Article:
As people grow taller on average over time, it wouldn’t surprise me to see the standard cue length grow. Not long ago, the most common cue length was 57-inches. Now it’s 58-inches, with 57 a close second. Maybe it will be 59-inches in another fifty years or so. That being said, let’s talk about who benefits from shorter and longer cues.
Who Needs a Longer or Shorter Cue?
The most common factor for cue length is a person’s height. This is because, in general, the taller a person is, the longer their arms are. And the same can be said about shorter people and the length of their arms. But height isn’t the only factor.
A person of average height that has particularly broad shoulders could benefit from a longer cue. It’s also possible for a short person to have long arms, and a tall person to have short arms.
Also, a person’s shooting stance has a lot to do with their ideal cue length. Granted, a person’s stance or “bridge” depends mostly on their shoulder width, height, and arm length. But it’s possible for an average-sized person to have a long enough bridge that they could benefit from a longer cue, and the opposite is true for those needing a shooter cue.
Of course, kids need shorter cues that are designed for them. As they get older and grow bigger, they can start using larger cues.
So, how do you determine whether or not you need a standard cue? Read on to find out.
How Do You Know What Cue Length is Right for You?
The best cue for you is one that allows you a smooth, controlled stroke. This means that you don’t get in your own way, so to speak. People who shoot with a cue that is too long or short for them generally have to move their body around the cue to take a shot. Ideally, the cue should simply be an extension of your body.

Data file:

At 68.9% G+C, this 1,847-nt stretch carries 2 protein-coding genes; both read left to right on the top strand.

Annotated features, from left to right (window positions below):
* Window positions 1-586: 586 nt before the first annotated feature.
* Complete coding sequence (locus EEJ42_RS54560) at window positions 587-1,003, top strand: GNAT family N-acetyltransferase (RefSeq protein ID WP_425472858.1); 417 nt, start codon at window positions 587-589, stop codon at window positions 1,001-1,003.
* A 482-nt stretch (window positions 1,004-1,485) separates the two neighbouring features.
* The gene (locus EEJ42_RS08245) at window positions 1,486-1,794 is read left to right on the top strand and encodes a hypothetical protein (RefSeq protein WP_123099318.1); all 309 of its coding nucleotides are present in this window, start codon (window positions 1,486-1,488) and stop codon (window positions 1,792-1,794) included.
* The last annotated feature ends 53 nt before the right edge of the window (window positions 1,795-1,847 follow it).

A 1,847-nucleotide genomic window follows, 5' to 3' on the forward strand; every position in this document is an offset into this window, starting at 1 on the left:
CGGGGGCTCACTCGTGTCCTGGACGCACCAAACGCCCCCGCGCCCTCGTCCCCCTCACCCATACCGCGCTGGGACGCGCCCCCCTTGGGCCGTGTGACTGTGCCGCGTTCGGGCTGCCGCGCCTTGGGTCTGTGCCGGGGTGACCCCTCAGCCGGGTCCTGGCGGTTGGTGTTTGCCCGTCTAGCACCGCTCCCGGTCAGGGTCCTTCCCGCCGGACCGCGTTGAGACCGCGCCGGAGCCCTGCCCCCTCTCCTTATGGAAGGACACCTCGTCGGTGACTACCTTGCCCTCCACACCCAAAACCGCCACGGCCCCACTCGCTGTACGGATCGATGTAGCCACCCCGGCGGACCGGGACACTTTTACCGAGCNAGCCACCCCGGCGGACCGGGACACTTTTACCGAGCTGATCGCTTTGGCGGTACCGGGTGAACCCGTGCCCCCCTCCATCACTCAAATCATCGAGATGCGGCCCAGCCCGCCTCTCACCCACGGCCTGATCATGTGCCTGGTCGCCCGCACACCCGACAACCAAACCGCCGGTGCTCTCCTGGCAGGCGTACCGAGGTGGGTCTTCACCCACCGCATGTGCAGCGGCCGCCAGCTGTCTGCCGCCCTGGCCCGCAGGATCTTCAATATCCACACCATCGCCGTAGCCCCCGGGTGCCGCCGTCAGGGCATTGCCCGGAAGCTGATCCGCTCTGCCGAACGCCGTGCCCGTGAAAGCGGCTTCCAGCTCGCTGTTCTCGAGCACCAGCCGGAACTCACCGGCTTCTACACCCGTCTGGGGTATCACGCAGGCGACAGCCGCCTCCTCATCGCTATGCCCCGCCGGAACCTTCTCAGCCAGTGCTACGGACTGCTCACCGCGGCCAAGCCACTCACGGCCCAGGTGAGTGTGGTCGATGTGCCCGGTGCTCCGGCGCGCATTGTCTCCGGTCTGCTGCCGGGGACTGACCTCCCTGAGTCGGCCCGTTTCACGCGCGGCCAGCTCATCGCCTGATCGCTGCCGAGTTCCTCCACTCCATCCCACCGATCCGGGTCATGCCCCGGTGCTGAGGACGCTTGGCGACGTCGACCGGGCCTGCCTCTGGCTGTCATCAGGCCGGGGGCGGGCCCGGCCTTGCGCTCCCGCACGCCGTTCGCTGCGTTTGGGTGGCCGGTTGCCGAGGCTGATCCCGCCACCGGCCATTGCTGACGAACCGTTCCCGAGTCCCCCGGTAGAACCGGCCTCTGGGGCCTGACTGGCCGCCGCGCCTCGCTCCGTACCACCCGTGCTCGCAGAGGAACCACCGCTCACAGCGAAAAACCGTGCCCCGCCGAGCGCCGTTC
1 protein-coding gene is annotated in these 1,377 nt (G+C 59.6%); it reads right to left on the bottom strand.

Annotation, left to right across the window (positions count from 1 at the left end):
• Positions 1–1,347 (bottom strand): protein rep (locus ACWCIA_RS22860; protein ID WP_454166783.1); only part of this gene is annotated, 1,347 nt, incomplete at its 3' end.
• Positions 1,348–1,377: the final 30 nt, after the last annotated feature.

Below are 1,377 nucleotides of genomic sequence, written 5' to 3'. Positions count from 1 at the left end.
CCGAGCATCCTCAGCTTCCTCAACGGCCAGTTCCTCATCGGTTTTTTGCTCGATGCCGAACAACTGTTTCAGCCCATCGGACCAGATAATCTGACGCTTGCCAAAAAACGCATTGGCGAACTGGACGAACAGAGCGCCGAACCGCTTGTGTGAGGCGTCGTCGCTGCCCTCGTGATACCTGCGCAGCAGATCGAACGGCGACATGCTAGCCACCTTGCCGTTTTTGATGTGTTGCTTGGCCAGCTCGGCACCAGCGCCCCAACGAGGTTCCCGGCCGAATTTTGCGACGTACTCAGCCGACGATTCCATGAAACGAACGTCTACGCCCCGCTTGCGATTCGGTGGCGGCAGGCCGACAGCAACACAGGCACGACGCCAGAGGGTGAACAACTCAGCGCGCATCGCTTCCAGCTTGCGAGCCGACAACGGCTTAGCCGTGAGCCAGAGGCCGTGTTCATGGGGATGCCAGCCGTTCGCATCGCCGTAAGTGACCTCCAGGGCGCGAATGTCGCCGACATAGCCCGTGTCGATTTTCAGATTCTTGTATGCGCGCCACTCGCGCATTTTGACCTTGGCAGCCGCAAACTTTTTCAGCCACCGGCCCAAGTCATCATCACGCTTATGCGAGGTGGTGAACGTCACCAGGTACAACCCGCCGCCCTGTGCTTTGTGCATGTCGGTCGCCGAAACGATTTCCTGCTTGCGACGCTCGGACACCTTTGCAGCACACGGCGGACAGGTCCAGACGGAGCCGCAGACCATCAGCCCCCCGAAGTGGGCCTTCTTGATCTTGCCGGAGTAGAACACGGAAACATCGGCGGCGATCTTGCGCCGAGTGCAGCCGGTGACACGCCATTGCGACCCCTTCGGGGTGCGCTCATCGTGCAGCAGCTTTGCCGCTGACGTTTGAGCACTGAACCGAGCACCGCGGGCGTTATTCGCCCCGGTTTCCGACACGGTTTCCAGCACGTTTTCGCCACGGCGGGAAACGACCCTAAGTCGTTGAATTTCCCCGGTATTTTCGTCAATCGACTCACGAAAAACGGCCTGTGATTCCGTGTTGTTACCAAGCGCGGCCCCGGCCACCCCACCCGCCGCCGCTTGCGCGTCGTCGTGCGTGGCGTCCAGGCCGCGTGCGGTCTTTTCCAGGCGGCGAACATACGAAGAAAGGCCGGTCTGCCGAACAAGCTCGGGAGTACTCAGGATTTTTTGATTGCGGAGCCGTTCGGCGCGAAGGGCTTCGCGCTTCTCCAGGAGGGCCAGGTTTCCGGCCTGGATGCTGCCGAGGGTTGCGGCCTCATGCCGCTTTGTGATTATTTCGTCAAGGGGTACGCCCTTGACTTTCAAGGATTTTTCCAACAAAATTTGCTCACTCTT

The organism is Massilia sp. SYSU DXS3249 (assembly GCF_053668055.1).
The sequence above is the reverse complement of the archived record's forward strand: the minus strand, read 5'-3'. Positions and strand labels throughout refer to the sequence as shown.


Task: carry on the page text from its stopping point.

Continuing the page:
This issue isn’t always apparent to people. Luckily, there’s a way you can get on the right track to proper cue length.
For best results, have a friend take a picture of you in your shooting stance. Here’s what you do:
- Grip the cue butt as you would naturally.
- Line up your shot as you normally would, but stop when you’re lined up on the cue ball.
- Take a look at your grip arm while in the stance (this is where a picture comes in handy).
If you’re holding the cue a few inches from the end, and your forearm is at a 90-degree angle to the cue, you probably have the proper cue length for you.
If you’re holding the cue right at the end of it, or your forearm isn’t at a 90-degree angle to the cue, you may want to try a longer cue.
If you’re holding the cue far up toward the middle of the cue, you should probably try a smaller one.
Comfort, Preference, and Mechanics
In summation, standard cue lengths work for most, but they’re definitely not for everyone. The proper cue for you is a matter of comfort, preference, and mechanics.
You want your grip hand to be able to swing through like a pendulum, without having to move your body at all as you shoot. Your forearm and hand should be the only things moving when you take a shot. Your upper arm shouldn’t even move. Think of the elbow as a hinge joint.
So, if you can manage this, and your forearm is lined up at 90-degrees to the cue (or pretty close to it), then you’re in good shape. It also needs to feel comfortable to you. If it feels all wrong, you should probably experiment with other cue length and maybe even different weights, as well.